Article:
N FOCUS AND ON THE agenda for the 21st century are both the interface between ethnographic methods and science and technology studies, and, more broadly, the peopling and reappropriation of technologies in locally diverse waysincluding the continuing renegotiation of historical and emergent modalities of ethical and political reason. These are not only matters of skilled manpower ows or new technologies but also of how interpretation works, symbolic resonances are mobilized, passions are channeled, risks are leveraged, and how things t together (the anthropological and ecological rule: You cannot change only one thing, things have unexpected interconnections and implications). They are matters of emergent new forms of life, of new ethical plateaus and civic political contests, and of deep play that implodes not in cockghts or buzkashi games, but in the arenas of new technoscientic infrastructures in which market, law, code, and norms compete for hegemonic control over the rules of play.1 Anthropology operates both (1) in a set of third spaces,2 where new ethics are evolving out of demands that culturesincluding differentiating occupational, legal, science, and engineering cultures as well as national, class, sociolinguistic, ethnic, or religious onesattend to one another; and (2) within technoscientic networks, where the demands of the face of the other,3 history, and autobiographical gurations counter the reduction of all to the same. Anthropologys challenge is to develop translation and mediation tools for making visible the difference of interests, access, power, needs, desires, anxieties, and philosophical perspectives. As we begin to face new kinds of ethical dilemmas stemming from biotechnological developments, expansive in-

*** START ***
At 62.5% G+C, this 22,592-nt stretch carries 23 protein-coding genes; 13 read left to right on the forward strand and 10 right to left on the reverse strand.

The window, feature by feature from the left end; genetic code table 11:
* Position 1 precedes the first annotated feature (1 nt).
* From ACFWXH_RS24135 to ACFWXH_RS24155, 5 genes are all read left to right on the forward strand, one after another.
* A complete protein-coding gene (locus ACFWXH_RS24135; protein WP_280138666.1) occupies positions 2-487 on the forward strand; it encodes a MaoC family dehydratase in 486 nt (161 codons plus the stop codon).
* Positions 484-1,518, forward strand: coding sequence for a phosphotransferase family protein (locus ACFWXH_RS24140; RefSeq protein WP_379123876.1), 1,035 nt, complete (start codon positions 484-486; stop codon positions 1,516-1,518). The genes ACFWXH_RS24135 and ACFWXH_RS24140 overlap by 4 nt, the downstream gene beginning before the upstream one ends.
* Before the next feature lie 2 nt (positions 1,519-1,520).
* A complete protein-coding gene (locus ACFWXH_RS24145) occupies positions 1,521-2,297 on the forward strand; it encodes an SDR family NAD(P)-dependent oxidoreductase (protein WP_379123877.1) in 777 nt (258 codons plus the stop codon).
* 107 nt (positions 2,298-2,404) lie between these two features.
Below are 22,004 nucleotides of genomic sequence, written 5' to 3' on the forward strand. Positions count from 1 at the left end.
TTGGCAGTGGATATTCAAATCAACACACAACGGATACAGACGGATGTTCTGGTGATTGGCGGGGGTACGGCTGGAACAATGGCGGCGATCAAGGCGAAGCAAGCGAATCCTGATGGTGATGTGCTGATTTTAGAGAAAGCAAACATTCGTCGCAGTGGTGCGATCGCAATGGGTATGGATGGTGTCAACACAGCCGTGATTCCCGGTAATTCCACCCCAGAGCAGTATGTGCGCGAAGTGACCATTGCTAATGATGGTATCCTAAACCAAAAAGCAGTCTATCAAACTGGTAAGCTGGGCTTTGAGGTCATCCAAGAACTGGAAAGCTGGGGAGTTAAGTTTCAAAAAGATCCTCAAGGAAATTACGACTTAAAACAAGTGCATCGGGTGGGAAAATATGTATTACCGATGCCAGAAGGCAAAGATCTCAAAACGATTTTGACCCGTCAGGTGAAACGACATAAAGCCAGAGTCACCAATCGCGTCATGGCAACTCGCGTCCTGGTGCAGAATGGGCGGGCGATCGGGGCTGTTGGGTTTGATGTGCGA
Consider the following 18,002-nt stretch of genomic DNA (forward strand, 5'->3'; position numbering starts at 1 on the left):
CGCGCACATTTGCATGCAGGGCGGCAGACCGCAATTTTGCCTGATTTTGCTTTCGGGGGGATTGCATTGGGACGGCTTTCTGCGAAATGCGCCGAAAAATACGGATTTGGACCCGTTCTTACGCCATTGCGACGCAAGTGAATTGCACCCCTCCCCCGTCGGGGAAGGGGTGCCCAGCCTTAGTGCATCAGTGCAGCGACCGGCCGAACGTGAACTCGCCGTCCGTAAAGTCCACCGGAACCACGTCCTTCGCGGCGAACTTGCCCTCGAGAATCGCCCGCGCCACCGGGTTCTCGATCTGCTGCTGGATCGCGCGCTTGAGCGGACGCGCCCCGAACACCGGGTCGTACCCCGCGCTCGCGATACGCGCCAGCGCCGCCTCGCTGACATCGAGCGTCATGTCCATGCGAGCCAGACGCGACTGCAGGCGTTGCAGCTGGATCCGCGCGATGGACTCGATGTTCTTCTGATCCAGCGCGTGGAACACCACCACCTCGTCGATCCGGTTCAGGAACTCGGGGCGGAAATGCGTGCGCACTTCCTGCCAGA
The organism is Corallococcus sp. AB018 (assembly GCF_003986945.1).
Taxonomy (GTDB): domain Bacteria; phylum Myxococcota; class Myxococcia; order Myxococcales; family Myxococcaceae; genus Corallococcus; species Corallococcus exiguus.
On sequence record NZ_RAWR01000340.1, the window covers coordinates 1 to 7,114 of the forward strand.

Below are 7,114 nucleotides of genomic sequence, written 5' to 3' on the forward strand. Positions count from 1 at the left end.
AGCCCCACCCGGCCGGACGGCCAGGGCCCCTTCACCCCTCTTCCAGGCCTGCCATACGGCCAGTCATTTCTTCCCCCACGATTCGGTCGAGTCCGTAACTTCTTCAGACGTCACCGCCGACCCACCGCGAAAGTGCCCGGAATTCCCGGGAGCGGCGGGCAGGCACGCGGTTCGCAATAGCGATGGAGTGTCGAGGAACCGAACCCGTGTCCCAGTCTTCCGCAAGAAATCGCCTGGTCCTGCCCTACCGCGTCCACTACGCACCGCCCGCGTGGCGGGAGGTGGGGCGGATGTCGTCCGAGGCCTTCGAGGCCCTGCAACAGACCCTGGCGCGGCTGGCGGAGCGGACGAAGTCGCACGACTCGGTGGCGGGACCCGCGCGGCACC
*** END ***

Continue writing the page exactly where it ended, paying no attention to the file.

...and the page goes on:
formation databases, and ecological interactions, ethnography provides the groundings on which to develop tools and new categories for analysisnot just slot new developments into the categories of the pastand to observe and help articulate new social institutions for an evolving civil society. Among the tools of analysis brought into focus in these articles are the seeking out of material-semiotic objects (cytochrome P-450 enzymes, T- or CD-4 cells, farmed wild animals for amboyant banquets, and bioengineered small molecules),4 instruments (ow cytometers, DNA sequencing machines, software interoperability, and experimental systems), and circuits of media and exchange (trade shows, celebrity tours, and patent licensing). These material-semiotic objects, instruments, and circuits are indexical of new relations of production and consumption, of changed relations of cognition and subjectivity, and of new articulatory or ennunciatory communities that can introduce new political relations and institutional forms, changing the voicing of who speaks for whom. These objects, instruments, and circuits act as materialsemiotic switching points in the reconguration of old and new technologies, conceptual grammars or syntax, and ethical plateaus (or terrains of consequential decision making). We live (again) in an era in which new ethical and political spaces are thrown up that require action and have serious consequences but for which the possibilities for giving grounds or reasons quickly run out.5 Traditional ethical and moral guides do not always seem helpful, and we are often left to negotiate multiplicities of interests and trade-offs in legal or other tournaments of decision making over time. In the eld of U.S. Internet law, for instance, court decisions